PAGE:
The grandchildren will be returning from Wisconsin this evening. Hopefully, there will be no ill effects suffered by their innocent psyches from spending too much time in the State of Cheese. Eleven-year-old Ethan continues to be a hardcore Green Bay Packer fan despite numerous rehab committals. Why do we have a problems with Wisconsians? Just get behind one in traffic.
This is Adam. Eight years old and developing definite gangster tendencies. Actually, he makes a fairly good traveling companion. Interesting observer and a heck of a burper. Once he ate an entire sheet of paper to impress three girls. Teachers fear him. His older brother Ethan is a star in every capacity. He has a gentle spirit and a generous nature. He wrote a poem for his fifth-grade girlfriend using the letters in her name and spelling out a positive attribute with each one. He will have his heart broken a few times, this sensitive boy. He takes misfit kids under his wing and always does the fair and decent thing. His mother is a psychologist and his grandmother, an old-fashioned social worker so, he is destined to help the world.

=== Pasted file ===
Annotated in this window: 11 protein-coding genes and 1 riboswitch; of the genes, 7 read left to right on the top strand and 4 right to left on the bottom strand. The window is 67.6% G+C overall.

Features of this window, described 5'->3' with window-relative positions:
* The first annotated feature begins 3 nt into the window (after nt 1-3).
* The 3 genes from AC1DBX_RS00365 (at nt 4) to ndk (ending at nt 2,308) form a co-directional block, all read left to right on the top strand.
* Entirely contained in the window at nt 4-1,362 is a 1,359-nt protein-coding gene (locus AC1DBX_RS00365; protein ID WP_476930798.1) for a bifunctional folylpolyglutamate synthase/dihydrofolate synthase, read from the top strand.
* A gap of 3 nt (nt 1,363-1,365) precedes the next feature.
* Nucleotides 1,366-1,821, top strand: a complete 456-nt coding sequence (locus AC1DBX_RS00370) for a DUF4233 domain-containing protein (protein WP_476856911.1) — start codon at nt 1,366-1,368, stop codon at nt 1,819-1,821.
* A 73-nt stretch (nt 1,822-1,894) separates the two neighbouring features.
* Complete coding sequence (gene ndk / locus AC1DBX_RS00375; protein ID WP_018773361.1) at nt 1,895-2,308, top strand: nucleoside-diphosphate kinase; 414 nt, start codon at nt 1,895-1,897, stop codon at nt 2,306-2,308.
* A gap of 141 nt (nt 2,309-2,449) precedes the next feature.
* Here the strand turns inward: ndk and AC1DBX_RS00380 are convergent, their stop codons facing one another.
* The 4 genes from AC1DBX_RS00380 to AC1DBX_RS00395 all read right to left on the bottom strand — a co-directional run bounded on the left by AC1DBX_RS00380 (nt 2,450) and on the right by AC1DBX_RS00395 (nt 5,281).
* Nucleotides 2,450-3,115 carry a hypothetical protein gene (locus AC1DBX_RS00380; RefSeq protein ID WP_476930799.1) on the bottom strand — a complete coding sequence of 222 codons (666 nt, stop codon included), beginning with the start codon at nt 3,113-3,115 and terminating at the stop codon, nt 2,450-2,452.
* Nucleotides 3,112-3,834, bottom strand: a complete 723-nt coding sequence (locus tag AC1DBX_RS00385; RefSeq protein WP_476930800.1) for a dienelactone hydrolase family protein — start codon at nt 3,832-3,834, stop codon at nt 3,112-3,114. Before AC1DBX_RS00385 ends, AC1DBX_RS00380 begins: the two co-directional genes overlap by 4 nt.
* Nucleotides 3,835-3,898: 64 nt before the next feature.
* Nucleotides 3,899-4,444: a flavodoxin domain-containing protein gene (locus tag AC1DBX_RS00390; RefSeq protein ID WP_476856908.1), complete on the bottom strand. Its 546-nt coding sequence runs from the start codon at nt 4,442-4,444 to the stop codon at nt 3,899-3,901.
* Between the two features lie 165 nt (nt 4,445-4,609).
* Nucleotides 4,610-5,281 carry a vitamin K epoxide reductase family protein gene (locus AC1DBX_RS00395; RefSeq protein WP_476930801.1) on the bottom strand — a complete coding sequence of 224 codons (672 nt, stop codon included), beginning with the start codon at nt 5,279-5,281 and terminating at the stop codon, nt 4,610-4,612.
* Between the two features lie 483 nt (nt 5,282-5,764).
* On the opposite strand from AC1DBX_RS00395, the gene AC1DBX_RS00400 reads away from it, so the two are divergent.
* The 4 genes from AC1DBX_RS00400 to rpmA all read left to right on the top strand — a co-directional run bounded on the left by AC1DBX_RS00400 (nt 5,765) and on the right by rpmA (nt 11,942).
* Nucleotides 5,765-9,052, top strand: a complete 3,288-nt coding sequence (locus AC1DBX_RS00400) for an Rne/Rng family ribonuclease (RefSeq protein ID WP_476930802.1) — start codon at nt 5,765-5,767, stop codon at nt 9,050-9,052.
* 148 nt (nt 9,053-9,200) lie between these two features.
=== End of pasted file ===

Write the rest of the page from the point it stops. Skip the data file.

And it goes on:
Adam knows what the fair and decent thing is but frequently chooses to take the road less traveled. And in his case it may cost him time away from his precious computer. Who would have known that our burgeoning new technology would provide an excellent means of keeping our children in line?
He has a creative flair that is astonishingly sophisticated for his young age. He sees the world with drama and imagination. When he was three years old we were walking on the beach of the Mississippi and I saw what appeared to be the tracks of a big old Lab. What made these prints, I asked. Two toes were smudged out and he said, a three-toed sloth? As we were leaving he pointed at the mountains of road salt partially covered with black tarps waiting for the winter slush and ice. Look, grandma, he said, it looks like penguins melting. Damn, that's good. He can mimic Elvis Presley, a Briton asking for "a cuppa of tea," and those irritating Teletubbies. He does a great bump and grind, can spend an hour devising war strategy between two plastic army men, and sing a medley of several hundred TV commercial jingles.
He loves all four-footed creatures and wants to be a veterinarian. He already grieves the two pets that have passed away in his short life and he speaks of them as trusted friends. He would also like to be an artist and his work can show people jumping out of burning buildings (isn't that how serial killers start?) or the river as a flowing current of layered blues and greens. He has emptied an entire box of food coloring into a sinkful of water. He has created imaginary friends out of potatoes and cereal boxes. I love when he looks at me and says, "hey Grandma, what if . . . ." I know I am to be treated to the inner workings of an interesting and clever wit.
The world is his oyster and he, the pearl.